Wednesday, December 11, 2013

The sadistic exam

Long ago when I studied for engineer, I remember that I had little to no stress before an exam. If you studied well then you knew in advance that you had a good chance to score well. In official chessgames on the other hand I always have a portion of stress. My wife knows me in the meantime well enough so before each game she asks me if I went to the toilet already as she knows that I always struggle with some cramps. Even after almost 20 years of competition, stress is still existing although I must admit it has improved during the years.

Obviously chess is more than just a game for me. I spend a lot of time on chess so it is somehow normal that you care about the results. Now at contrary to a classical exam in school, only 3 results are possible: 100%, 50% or 0%. Besides you don't know in advance what will be asked so preparing is often impossible. 1 wrong answer can be sufficient for a 0. In the book MFTL (which i reviewed in a blogarticle) Willy Hendriks talks about a chessgame as a sadistic exam and I fully agree with him.

Recently I managed to set a new sad record in terms of most painful blunder ever in an official game with classical tempo. Already quite an achievement as I already managed to do some exploits. I remember that I once permitted mate in 1 while 2 moves earlier I was still 3 pawns up without compensation or how I spoiled a completely won endgame of rook against knight by putting the rook an a square after which my opponent could fork it with my king. This time I managed to lose on time not only in a totally won position but also with an increment of 30 seconds per move.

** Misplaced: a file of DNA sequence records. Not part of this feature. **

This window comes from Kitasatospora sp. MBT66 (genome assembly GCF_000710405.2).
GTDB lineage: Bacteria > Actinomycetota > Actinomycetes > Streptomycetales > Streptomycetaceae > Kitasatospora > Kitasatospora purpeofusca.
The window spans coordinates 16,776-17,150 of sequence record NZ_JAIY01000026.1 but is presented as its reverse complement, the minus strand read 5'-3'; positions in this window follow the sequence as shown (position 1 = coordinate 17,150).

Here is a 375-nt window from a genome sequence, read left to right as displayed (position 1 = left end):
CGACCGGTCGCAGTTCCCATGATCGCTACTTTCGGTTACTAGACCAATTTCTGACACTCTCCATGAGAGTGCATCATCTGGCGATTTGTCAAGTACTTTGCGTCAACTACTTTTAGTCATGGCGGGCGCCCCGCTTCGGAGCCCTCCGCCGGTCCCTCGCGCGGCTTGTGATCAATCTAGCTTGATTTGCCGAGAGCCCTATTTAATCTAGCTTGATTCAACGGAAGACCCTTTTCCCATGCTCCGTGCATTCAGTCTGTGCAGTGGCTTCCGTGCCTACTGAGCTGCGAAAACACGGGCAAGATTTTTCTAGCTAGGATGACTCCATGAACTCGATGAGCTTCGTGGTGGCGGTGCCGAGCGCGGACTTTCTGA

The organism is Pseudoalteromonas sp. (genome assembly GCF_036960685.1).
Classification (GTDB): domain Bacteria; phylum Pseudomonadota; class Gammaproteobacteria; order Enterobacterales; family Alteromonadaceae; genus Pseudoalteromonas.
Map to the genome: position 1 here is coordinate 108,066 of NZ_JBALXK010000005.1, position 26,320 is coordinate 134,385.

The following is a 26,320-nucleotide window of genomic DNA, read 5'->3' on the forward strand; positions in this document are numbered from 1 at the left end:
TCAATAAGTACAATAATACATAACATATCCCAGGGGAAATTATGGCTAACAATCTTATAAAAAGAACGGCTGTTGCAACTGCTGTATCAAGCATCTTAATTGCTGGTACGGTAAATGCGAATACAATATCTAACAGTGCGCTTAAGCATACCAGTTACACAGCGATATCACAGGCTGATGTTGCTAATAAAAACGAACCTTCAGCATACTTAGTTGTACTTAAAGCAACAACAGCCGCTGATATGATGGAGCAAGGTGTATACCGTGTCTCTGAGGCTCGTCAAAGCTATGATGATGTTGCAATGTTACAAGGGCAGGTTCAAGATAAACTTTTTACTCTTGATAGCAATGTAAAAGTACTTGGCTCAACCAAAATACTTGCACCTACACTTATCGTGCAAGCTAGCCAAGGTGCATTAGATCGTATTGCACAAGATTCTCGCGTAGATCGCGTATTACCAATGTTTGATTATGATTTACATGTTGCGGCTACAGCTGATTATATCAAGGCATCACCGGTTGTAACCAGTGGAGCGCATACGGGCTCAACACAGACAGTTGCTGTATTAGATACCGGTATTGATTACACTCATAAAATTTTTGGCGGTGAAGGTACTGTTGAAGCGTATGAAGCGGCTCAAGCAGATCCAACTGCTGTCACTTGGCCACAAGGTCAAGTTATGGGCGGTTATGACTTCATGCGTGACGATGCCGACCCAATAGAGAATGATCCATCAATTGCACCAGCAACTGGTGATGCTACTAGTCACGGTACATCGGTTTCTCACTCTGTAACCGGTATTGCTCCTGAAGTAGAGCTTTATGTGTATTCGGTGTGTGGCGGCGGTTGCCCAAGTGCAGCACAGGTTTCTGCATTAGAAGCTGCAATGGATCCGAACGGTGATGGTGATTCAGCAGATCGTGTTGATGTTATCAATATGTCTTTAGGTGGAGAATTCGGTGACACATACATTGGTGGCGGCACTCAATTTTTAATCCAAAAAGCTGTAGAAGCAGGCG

Final position Geirnaert - Brabo
Losing with an increment of 30 seconds, sounds like I was sleeping on the board which could have been  possible ,considering the position and the time late in the evening. However if I explain that I let on purpose run the time out then clearly there was something else going on. Before the game we agreed between the two of us, to play with 90 min for 40 moves and 15 min extra for the rest with 30 seconds increment from move 1. The fide-regulations tell us that with such tempo of 30 seconds increment that we are always obliged to record the moves (see article 8.4). This means that the players always know how many moves are exactly played. Once move 40 played, I chose to relax and quietly study the position. In the previous moves some blunders were made due to stress so it looked appropriate to take a small break. Naturally I was shocked when Steven claimed the win on time once my time was set to 0 and told me that I hadn't played yet my 40th move. My first reaction was that he joked but after checking my scoresheet, I noticed to my horror that he was bloody-serious.
My scoresheet
Line 30 below column 1 was left open which caused me 10 moves later wrongly to assume that move 40 was played. Initially I thought the scoresheet was partly responsible as 30 moves per column is not something I use standard. However even more recent I made a similar mistake in my game against Luc Winants while using the more classical scoresheet with 20 moves per column. Fortunately that time I was still able to correct. It seems therefore more correct to admit that I was simply not attentive enough. I already longtime ago learned to accept defeats as it is inherent to chess but to these kind of disasters I never get used. It is no surprise that afterwards I couldn't catch my sleep and instead played mindless bulletchess till late at night without success.

After the game one of the kibitzers told me that he would've agreed to a draw in such situation but I find this nonsense. In my blogarticle about fairness I stated that giving presents has nothing to do with being sportsmanship and is even often a source for conflicts. I remember a polemic some years ago in the Belgium championship correspondence chess. Yen Peeren made a serious analyzing error by inattention of setting up the pieces. Once Yen discovered that he analyzed the wrong position, the position was already beyond repair but the opponent had mercy and accepted anyway the draw-proposal. A heavy debate arose when this was made public on schaakfabriek especially as the present played an important role in defining the champion.